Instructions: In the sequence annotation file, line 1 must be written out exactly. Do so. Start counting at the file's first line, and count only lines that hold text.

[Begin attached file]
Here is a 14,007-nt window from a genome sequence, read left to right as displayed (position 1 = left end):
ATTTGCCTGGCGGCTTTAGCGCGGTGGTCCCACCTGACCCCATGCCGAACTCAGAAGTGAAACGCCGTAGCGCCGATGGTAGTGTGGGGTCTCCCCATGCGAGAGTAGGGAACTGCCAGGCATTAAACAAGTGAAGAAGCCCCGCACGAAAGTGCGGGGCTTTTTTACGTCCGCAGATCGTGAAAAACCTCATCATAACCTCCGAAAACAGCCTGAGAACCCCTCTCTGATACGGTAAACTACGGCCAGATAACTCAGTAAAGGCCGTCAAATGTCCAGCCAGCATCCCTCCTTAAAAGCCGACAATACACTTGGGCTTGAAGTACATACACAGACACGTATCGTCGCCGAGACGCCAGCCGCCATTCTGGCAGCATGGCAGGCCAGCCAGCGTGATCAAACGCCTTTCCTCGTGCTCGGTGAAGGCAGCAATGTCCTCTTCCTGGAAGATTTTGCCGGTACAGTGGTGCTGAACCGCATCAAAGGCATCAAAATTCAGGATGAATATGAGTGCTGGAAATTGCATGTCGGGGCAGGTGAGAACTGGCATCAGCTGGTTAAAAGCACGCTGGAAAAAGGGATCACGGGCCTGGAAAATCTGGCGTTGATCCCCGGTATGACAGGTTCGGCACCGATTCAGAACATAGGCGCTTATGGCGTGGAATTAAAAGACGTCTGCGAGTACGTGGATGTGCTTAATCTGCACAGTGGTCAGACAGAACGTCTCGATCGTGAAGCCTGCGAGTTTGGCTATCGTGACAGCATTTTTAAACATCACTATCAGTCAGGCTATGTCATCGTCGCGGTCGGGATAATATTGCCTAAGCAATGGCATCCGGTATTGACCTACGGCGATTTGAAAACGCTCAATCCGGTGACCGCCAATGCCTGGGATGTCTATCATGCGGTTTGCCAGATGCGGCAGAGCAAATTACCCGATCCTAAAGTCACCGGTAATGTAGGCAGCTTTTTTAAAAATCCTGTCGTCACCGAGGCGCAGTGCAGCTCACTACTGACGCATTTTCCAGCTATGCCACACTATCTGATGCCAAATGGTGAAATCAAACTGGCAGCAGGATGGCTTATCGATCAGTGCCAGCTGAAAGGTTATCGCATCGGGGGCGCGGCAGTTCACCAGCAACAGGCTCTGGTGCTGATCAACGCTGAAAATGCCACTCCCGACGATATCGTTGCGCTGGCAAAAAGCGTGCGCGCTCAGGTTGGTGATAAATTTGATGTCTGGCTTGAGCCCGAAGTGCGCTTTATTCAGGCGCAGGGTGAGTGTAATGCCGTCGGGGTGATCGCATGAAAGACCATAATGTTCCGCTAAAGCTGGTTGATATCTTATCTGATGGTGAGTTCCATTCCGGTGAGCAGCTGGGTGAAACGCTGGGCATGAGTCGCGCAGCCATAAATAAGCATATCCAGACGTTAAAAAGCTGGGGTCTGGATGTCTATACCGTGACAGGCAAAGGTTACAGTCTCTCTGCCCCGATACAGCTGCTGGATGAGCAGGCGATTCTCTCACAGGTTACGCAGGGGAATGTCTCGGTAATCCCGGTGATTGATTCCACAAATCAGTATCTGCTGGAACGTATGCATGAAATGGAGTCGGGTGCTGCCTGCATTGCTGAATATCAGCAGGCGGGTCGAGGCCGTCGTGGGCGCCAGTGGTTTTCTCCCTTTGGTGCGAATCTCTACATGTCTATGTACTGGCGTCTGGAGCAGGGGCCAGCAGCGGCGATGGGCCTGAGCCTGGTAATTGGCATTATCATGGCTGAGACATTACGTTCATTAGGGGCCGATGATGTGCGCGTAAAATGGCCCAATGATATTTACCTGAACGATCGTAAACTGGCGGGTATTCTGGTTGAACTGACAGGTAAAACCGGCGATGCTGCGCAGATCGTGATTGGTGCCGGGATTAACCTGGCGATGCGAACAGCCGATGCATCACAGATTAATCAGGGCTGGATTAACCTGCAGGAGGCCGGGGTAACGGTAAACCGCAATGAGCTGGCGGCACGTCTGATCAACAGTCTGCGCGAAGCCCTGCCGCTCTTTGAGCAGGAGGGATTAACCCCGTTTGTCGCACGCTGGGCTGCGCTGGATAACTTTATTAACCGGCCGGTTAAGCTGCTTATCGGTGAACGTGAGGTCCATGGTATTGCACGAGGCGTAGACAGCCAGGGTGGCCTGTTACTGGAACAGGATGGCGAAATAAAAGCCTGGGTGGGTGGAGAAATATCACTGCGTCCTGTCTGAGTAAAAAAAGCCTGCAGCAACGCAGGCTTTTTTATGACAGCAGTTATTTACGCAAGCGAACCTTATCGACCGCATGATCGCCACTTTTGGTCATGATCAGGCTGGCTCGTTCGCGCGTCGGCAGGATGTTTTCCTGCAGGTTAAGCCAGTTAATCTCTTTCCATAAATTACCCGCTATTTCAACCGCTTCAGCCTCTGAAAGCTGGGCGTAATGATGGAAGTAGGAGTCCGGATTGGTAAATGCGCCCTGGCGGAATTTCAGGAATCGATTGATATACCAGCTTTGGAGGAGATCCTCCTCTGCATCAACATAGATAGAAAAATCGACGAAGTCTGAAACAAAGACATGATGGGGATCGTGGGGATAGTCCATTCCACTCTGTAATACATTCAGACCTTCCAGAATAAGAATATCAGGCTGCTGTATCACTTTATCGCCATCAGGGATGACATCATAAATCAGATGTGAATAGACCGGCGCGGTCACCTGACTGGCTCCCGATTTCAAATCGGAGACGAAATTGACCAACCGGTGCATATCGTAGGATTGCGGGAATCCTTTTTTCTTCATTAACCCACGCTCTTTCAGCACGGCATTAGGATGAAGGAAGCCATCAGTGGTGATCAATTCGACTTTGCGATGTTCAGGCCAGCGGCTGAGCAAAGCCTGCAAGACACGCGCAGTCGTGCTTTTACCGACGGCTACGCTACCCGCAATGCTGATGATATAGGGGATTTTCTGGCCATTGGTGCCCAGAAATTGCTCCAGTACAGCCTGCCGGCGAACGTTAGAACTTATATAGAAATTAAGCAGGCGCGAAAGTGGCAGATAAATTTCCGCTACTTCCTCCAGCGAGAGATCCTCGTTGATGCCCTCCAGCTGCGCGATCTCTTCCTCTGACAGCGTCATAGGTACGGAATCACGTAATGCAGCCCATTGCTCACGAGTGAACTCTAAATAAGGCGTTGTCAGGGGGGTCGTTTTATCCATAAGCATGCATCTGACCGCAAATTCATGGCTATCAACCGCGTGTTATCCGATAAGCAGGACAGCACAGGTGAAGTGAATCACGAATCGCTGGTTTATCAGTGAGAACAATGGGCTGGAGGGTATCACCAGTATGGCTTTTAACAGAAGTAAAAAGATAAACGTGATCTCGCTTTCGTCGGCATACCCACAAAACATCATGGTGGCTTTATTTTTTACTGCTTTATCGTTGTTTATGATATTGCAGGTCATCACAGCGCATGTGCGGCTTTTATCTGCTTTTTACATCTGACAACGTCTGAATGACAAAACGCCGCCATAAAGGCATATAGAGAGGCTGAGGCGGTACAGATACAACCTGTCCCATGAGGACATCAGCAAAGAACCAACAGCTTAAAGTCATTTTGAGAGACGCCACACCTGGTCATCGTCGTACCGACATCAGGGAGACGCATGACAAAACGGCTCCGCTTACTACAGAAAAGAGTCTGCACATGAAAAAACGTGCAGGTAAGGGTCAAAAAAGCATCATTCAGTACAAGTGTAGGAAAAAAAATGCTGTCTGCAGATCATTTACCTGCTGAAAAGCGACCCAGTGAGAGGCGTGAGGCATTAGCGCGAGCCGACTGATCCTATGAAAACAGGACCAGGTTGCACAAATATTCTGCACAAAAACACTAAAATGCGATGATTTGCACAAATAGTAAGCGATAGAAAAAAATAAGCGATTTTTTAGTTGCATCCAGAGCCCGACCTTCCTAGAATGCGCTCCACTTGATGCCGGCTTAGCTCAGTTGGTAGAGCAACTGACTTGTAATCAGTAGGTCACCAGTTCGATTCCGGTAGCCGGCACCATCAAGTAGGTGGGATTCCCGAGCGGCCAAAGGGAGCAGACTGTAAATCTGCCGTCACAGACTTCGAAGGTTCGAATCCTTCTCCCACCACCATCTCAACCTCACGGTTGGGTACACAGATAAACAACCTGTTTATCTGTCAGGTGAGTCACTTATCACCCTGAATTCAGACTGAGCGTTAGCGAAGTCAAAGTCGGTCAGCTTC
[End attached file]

Here is a 14,007-nt window from a genome sequence, read left to right as displayed (position 1 = left end):